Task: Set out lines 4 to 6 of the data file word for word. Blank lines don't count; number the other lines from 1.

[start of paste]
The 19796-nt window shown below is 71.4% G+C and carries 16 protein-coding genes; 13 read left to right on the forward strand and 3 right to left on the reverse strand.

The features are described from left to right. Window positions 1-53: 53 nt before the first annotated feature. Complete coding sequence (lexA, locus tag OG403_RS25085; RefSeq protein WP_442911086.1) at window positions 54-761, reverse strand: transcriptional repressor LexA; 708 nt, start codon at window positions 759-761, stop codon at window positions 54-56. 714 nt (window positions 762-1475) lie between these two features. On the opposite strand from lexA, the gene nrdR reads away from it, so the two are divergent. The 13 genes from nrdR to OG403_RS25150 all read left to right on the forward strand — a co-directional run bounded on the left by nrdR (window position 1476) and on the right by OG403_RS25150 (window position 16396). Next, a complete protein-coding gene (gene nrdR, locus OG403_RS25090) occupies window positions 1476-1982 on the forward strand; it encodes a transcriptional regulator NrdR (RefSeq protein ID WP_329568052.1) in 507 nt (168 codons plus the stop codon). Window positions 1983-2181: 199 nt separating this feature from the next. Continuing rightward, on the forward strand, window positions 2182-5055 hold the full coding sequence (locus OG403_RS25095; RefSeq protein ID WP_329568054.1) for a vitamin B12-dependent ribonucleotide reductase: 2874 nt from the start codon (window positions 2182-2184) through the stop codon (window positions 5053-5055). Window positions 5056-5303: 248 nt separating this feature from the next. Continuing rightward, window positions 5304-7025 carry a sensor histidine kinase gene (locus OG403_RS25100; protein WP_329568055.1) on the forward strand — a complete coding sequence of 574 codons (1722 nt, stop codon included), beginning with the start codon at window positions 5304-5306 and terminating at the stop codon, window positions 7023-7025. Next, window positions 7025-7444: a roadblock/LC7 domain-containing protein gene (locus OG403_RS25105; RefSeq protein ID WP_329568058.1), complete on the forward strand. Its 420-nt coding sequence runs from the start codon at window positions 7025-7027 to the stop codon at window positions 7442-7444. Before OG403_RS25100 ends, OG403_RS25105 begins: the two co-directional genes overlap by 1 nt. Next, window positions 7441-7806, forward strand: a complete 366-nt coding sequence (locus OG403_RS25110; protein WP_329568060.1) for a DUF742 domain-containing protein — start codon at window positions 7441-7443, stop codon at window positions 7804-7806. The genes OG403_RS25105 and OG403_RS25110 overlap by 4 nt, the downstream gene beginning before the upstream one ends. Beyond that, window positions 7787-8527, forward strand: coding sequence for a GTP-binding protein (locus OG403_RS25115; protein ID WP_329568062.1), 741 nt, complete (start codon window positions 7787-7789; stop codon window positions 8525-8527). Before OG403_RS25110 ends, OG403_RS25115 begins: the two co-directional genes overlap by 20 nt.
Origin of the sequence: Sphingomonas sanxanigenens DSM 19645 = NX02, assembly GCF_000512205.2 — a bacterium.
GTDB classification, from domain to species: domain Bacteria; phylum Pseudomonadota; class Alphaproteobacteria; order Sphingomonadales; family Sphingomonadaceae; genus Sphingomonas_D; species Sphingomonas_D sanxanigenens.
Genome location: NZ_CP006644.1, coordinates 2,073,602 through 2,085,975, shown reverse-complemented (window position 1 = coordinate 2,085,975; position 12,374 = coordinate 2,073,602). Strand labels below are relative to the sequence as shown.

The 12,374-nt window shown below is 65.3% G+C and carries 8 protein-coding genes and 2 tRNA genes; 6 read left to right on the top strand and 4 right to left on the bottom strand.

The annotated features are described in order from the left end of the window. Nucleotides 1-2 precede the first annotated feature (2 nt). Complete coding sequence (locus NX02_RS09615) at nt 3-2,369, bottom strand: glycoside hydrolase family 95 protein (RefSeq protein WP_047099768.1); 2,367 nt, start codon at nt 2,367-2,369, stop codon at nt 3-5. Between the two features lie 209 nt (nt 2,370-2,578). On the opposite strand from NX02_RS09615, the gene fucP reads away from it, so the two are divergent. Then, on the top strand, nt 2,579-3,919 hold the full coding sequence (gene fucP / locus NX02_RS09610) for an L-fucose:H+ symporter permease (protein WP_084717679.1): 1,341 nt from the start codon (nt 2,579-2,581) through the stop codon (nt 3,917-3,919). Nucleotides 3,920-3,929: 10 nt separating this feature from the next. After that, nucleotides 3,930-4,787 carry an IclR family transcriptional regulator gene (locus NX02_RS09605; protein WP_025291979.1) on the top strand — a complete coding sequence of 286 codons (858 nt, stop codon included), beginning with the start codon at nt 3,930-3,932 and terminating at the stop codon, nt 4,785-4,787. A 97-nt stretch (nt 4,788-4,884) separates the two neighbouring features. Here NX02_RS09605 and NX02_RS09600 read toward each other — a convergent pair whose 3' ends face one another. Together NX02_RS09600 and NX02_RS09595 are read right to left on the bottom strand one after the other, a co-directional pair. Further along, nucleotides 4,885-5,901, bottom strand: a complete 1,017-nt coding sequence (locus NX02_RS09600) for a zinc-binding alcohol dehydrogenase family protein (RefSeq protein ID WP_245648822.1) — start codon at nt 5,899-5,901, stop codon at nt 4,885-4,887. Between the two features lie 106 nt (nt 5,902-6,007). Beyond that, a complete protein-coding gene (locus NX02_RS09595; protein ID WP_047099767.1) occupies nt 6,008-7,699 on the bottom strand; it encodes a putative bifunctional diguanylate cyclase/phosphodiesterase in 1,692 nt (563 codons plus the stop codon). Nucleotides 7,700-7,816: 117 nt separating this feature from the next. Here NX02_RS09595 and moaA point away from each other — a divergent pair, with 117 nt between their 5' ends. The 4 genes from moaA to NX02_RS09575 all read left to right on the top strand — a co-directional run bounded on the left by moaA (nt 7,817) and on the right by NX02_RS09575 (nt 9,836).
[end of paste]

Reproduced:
GTDB classification, from domain to species: domain Bacteria; phylum Pseudomonadota; class Alphaproteobacteria; order Sphingomonadales; family Sphingomonadaceae; genus Sphingomonas_D; species Sphingomonas_D sanxanigenens.
Genome location: NZ_CP006644.1, coordinates 2,073,602 through 2,085,975, shown reverse-complemented (window position 1 = coordinate 2,085,975; position 12,374 = coordinate 2,073,602). Strand labels below are relative to the sequence as shown.

The 12,374-nt window shown below is 65.3% G+C and carries 8 protein-coding genes and 2 tRNA genes; 6 read left to right on the top strand and 4 right to left on the bottom strand.